I hope that everyone is had a good week, and enjoying a relaxing weekend.
Things have been going fairly well here, as I can still do the things that I enjoy.
This month, a series that I was kind of looking forward to seeing air finally started being broadcasted on one of the sites that I have a subscription with, and I decided to cover it during its run.
Today, I will be reviewing another episode from that series, which is called The Ancient Magus Bride.
As I have given a series synopsis in an earlier post, I will not go over it again.
Ainsworth has received some tasks to care of, albeit reluctantly, and he and Chise head towards the location of the first thing that needs to be taken care of.
However, before the two reach their destination, Chise is snatched up by a dragon, a species thought to no longer exist, and she meets another person who knows her mysterious teacher.
And after seeing this, I can only say that it was okay.
Like the last episode, I found myself quite engrossed in this episode to the point where I kind of did not want to stop watching it for any reason, though it was not to the extent of its predecessor.
While I was kind of hoping to see things be a whole lot better, due to the fact that many anime fans know to give anime more than one or two episodes, things seemed to be good enough to lure me in a bit and keep me wondering what exactly is going on.
If I had to say why it did a good job of pulling me in initially, it was because it did what was expected of it and started off where the previous episode left off.
Back in episode, after Ainsworth received a request to look into things, we see Ainsworth and Chise head off towards their first destination, and before they get anywhere, a dragon appears, snatches Chise up off the ground, only to end without being given too many details, which made me want to see this episode right then and there, just to see what would happen.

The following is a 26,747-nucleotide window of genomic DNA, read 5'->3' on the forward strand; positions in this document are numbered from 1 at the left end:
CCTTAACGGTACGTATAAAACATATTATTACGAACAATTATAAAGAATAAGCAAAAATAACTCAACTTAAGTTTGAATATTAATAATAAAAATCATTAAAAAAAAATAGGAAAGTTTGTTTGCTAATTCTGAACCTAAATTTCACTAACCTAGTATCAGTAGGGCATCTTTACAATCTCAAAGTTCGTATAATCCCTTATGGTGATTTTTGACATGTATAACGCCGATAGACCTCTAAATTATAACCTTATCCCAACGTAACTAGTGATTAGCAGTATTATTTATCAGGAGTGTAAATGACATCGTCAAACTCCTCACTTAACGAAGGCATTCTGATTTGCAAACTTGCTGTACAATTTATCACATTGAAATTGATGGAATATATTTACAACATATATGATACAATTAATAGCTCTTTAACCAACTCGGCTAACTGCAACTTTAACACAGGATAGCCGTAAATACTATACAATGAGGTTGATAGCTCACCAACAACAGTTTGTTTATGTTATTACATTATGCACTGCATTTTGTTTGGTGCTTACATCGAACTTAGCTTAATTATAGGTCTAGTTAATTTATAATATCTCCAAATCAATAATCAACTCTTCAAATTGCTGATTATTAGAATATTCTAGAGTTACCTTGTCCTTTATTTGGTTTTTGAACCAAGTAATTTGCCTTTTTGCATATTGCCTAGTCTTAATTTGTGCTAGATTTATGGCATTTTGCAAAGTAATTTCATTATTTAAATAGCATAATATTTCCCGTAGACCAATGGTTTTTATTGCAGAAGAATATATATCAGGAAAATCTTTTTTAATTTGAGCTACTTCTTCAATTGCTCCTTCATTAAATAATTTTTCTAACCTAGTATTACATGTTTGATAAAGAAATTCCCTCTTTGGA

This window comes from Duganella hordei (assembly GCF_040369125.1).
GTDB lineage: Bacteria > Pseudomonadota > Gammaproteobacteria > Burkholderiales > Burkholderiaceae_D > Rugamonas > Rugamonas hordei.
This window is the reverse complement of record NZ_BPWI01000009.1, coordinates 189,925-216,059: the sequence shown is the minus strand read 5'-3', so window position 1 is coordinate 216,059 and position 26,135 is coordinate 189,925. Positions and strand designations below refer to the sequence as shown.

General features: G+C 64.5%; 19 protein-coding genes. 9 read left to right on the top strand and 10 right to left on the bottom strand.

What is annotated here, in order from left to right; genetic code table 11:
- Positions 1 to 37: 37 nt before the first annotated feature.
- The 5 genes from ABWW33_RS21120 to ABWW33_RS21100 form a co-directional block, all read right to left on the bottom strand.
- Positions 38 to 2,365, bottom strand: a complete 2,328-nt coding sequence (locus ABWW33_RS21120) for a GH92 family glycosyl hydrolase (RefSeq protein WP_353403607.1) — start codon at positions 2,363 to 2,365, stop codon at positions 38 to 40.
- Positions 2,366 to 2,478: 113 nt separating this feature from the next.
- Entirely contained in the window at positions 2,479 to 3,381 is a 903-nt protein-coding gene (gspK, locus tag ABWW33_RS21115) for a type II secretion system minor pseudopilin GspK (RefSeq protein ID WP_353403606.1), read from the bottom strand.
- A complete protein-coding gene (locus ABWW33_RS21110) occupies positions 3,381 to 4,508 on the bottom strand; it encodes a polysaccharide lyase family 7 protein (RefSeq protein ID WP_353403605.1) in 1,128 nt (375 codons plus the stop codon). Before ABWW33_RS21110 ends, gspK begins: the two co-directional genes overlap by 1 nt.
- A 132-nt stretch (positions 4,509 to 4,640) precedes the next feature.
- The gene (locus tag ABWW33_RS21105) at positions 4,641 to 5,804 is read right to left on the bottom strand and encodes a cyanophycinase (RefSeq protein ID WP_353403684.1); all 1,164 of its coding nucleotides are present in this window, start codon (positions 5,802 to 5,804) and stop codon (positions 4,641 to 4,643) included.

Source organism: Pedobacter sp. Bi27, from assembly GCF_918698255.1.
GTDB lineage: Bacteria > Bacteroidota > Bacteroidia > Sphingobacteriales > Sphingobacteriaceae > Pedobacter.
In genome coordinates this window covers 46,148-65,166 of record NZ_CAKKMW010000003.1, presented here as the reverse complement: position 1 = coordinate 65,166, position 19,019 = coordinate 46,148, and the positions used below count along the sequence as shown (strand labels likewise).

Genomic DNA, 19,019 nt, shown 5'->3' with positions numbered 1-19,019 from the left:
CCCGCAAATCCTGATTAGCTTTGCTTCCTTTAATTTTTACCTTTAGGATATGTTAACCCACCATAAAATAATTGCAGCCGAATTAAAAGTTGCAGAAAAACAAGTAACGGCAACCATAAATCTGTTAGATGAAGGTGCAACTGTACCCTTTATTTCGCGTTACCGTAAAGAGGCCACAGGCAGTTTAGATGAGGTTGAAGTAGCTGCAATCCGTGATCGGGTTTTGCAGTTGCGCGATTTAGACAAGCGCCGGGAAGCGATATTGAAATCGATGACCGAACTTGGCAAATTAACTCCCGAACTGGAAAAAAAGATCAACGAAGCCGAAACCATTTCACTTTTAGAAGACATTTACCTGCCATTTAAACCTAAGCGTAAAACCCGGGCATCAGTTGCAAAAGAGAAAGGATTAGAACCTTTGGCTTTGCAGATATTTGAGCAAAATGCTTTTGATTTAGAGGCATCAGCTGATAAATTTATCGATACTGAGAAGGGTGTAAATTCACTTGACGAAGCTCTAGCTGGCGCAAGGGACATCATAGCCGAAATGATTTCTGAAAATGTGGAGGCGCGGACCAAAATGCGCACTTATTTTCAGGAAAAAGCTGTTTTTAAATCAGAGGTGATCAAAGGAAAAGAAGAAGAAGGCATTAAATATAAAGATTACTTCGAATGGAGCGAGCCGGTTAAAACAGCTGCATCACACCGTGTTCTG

In this episode, it starts up with Chisel being dragged off by her captor, and the intrigue of what exactly he plans to deal with her had me on the edge of my seat.
Now, a writer or a group could have handled this cliffhanger in multiple ways, such as the way this episode starts off or have it start by having Ainsworth trying to search for her, but for an audience's attention to be captured quickly, the writer or writers, as well has directors and other staff, need to remember who the protagonist is and what kind of story is being told.
In the case of this series, the story revolves around Chise and her journey, at least at this point in the series, and as such, I would have definitely started things off by showing what is happening to Chise after the events of the last episode.
Likewise, the staff at Wit Studio are creating these episodes, and that decision ended up making it really easy for me to jump right into things, even though it had been a week since the airing of the last episode.
If they had started things off differently than what was seen here, I would have likely felt disappointed, because the staff would have forgotten that Chise was supposed to have the most focus at this point in the series, and it would likely cause a few problems as the episodes progress from here, seeing as the content presented is still mostly that from the volume and this series, like the original magna, starts off from Chisel's perspective.